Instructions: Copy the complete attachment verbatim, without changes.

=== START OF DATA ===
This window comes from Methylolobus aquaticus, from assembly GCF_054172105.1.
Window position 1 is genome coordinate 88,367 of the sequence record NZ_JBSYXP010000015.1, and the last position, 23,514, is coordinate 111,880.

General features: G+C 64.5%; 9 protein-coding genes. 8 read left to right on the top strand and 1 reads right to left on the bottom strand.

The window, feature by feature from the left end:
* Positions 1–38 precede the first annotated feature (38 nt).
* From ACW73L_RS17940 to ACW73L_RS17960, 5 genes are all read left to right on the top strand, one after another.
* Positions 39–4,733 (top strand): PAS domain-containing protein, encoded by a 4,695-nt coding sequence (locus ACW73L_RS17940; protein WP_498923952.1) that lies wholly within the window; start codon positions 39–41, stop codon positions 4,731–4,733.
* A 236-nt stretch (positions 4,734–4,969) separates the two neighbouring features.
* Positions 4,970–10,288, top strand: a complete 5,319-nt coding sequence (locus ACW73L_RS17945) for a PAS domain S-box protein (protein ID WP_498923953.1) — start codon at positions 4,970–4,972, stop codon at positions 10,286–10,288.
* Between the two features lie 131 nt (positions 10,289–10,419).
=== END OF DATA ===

This window comes from Methylolobus aquaticus, from assembly GCF_054172105.1.
Window position 1 is genome coordinate 88,367 of the sequence record NZ_JBSYXP010000015.1, and the last position, 23,514, is coordinate 111,880.

General features: G+C 64.5%; 9 protein-coding genes. 8 read left to right on the top strand and 1 reads right to left on the bottom strand.

The window, feature by feature from the left end:
* Positions 1–38 precede the first annotated feature (38 nt).
* From ACW73L_RS17940 to ACW73L_RS17960, 5 genes are all read left to right on the top strand, one after another.
* Positions 39–4,733 (top strand): PAS domain-containing protein, encoded by a 4,695-nt coding sequence (locus ACW73L_RS17940; protein WP_498923952.1) that lies wholly within the window; start codon positions 39–41, stop codon positions 4,731–4,733.
* A 236-nt stretch (positions 4,734–4,969) separates the two neighbouring features.
* Positions 4,970–10,288, top strand: a complete 5,319-nt coding sequence (locus ACW73L_RS17945) for a PAS domain S-box protein (protein ID WP_498923953.1) — start codon at positions 4,970–4,972, stop codon at positions 10,286–10,288.
* Between the two features lie 131 nt (positions 10,289–10,419).